The following post is from our guest-blogger, Steve Jackson, who lives in Granada, Nicaragua.
Have you ever had that look from a local when you're new in a foreign town?
You know the one. A mixture of weariness and eyes-to-heaven exasperation. You know their unspoken words. The first one is unprintable here. The second one is "tourists!"
What provoked it? Well, maybe you were haggling over a price and, well, perhaps you don't really know what that price should be. You don't really know what the item is worth but thought you'd give it a go.
They do haggle here, right?
Or perhaps you thought that the new ethnic togs you bought from that hillside shack were just the thing. If you want to bargain, then dressing like the locals has got to help, right? So how come they're all laughing at you?
The truth is, perhaps dressing like the shopkeeper's country cousin's Grandma won't earn you that much respect. So what does?
In truth you're never really going to blend in. The sooner you realise that the better. That seems to me one of the first lessons of a long stay in a country. Cut out the clothes that will insult, don't try to be something you're not, and anything in between should be fine.
Much the same rules can be applied to you behaviour. You may not know local customs but as long as you show respect you'll get by.
It's these things you learn when you live and work overseas. Previously I had taken a year off to travel and loved it. But I was just another rich westerner with a backpack. Shamefully I parroted this horrible expression:
"If you pay the man too much then he will come to expect it and you'll ruin it for other backpackers."
Later, when I worked for a charity restaurant, I read customer complaints form querying our very reasonable prices. It stated: "There should be more cheap food on the menu. I should not be expected to pay these prices as I am a backpacker."
Now since when did backpackers become a charity? Trust me, if you can afford a flight halfway around the world, then financially you can look after yourself.
It's an attitude that often pervades budget travelling. An ugly victim mentality, despite being surrounded by real poverty.
Take a little time to live in a country and you start to change you views. When I saw a western girl in hot-pants in Hanoi, I thought, "Ouch." She is not going to have a fun day.
When I saw dreadlocked travellers, arguing to the point of anger, with a shopkeeper to get five cents knocked off the price of their illegally-copied DVD, I cringed.
Other times, when I was putting up notices in hostels for upcoming fundraisers, I saw the TV room packed with people watching American Idol. You come here and you do this?
Volunteering was the single best thing I did with my life. Vietnam is such a bizarre confusing place that I will never understand its culture. Not even after two years. But I least I knew that. I didn't pretend that wearing a shirt made by the Hmong tribe of Sapa, while supping noodles on a street corner, made me an expert.
Volunteering is about ups and downs. They say your lows are the lowest and the highs are off the chart. It is true. Without your family and friends you sometimes just want to crawl into a hole. Your work challenges and your private life can conspire to tip you over the edge. (For example, see my blog post here.)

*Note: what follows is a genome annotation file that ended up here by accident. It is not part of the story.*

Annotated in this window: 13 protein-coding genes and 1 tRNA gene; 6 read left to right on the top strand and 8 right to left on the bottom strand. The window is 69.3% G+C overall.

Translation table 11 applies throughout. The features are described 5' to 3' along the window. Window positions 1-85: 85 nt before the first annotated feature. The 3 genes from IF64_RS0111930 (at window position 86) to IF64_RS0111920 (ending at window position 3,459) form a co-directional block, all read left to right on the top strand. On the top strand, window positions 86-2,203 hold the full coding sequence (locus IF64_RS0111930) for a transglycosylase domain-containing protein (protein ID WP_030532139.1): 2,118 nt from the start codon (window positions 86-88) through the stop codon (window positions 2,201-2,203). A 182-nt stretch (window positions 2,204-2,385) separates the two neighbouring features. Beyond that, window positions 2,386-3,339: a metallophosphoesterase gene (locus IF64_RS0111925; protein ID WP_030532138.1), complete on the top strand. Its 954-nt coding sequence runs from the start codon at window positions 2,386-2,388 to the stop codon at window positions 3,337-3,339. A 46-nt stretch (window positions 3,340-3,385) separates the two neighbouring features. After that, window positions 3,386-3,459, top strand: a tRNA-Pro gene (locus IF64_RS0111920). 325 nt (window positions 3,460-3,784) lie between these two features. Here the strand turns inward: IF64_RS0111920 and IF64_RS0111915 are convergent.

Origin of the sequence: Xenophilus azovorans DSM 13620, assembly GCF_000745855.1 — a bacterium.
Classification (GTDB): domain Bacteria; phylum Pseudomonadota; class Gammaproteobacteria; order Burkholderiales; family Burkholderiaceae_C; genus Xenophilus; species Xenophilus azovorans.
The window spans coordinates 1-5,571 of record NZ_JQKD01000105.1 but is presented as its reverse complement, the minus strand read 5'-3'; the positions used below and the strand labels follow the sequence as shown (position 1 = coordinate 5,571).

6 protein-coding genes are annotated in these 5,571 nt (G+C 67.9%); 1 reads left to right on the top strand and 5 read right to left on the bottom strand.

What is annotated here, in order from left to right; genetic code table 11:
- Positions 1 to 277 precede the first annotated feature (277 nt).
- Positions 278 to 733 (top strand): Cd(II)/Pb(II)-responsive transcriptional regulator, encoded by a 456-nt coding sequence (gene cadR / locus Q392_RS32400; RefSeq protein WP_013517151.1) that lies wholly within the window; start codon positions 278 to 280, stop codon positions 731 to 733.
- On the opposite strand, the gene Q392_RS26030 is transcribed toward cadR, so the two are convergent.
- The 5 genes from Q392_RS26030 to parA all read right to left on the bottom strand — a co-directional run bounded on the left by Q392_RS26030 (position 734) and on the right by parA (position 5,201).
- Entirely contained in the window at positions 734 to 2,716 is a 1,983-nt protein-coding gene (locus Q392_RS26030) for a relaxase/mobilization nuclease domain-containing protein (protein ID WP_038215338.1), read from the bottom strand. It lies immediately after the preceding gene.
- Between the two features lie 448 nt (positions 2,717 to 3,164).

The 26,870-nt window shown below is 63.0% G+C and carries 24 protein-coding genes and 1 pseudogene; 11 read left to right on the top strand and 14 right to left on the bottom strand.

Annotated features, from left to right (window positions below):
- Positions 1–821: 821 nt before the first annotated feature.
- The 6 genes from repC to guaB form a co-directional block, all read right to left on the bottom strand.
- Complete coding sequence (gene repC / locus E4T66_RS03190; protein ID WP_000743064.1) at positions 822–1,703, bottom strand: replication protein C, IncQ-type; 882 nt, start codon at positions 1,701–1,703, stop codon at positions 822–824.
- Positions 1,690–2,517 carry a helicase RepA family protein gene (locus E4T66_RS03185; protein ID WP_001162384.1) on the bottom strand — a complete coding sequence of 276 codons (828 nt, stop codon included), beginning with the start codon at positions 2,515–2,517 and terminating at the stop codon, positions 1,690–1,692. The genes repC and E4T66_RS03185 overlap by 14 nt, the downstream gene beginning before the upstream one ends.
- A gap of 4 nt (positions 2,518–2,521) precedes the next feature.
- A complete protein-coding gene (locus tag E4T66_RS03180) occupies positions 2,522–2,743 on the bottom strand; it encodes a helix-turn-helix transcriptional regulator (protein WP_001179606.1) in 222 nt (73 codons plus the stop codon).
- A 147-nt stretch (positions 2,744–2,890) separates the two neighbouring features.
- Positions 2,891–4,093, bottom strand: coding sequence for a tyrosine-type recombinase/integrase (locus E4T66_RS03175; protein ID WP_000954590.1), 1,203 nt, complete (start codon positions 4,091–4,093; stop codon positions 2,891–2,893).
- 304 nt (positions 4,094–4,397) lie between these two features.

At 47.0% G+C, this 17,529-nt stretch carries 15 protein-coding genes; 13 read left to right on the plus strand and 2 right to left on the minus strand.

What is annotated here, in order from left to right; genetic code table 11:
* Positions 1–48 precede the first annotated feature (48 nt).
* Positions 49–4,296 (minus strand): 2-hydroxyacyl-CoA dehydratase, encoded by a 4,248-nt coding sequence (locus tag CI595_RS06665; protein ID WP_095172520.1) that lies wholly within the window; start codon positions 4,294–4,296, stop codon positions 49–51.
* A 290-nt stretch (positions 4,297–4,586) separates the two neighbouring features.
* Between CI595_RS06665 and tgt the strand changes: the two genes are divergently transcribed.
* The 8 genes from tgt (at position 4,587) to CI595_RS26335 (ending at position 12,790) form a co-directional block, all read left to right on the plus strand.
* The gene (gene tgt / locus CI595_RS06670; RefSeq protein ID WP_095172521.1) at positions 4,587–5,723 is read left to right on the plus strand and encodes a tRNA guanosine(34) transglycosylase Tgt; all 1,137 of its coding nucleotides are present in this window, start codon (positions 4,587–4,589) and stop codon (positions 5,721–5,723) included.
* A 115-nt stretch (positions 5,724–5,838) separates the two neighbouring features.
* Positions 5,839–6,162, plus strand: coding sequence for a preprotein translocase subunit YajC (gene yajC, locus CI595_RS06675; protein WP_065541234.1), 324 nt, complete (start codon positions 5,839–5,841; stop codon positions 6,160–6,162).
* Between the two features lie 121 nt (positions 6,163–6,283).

But that's the whole point. Who wants their life to be steady?
On the day of my leaving do I got to say goodbye to the wonderful KOTO trainees. I bear-hugged a dozen of them at once. We sobbed together.
Later when my eyes had dried the staff and I went out for a few drinks. My phone rang and I started to receive call after call from young people who had graduated from our program. They couldn't be with me because they were working.
They were working in jobs that KOTO had trained them for. Only a year or so earlier they had been living on the streets.
The next day, when I returned to clear out my desk, I was given this.
How can you ever go back to travelling after that? I don't honestly know how much I really helped. But somehow I managed to touch these young people's lives.
That has to beat sucking down banana milkshakes and sleeping till noon. Doesn't it?
I just read this post from Rachie in Living for Disco. She once wrote that reading my blog had inspired her to volunteer. I am very proud of that. It sounds like she too has endured those high and lows and has had to reassess her life in the wake of it all.
Another link here: 10 Reasons why Volunteering is Better than Travelling, which is an article I wrote for Brave New Traveler.
From a personal point of view the best thing I can say about volunteering is how lucky it makes me feel. Lucky in so many ways.
I may have been on a subsistence wage but I was a high earner by local standards. I was born into a family that was comparatively wealthy. I have two supportive parents. I am healthy.
In that respect I was born lucky.
But the real luck was just the chance to do this. To be in places like Vietnam and now, Nicaragua and to live like this. What did I do so right to deserve this?
I feel like the luckiest man in the world. Now who wouldn't want to feel like that?
See Steve's blog post from yesterday, "How I Wound Up Living Overseas," by clicking here. You can find Steve's blog at OurManInGranada.com, where he talks about life, love, and his work as a fund raiser for a non-profit project called CafeChavalos.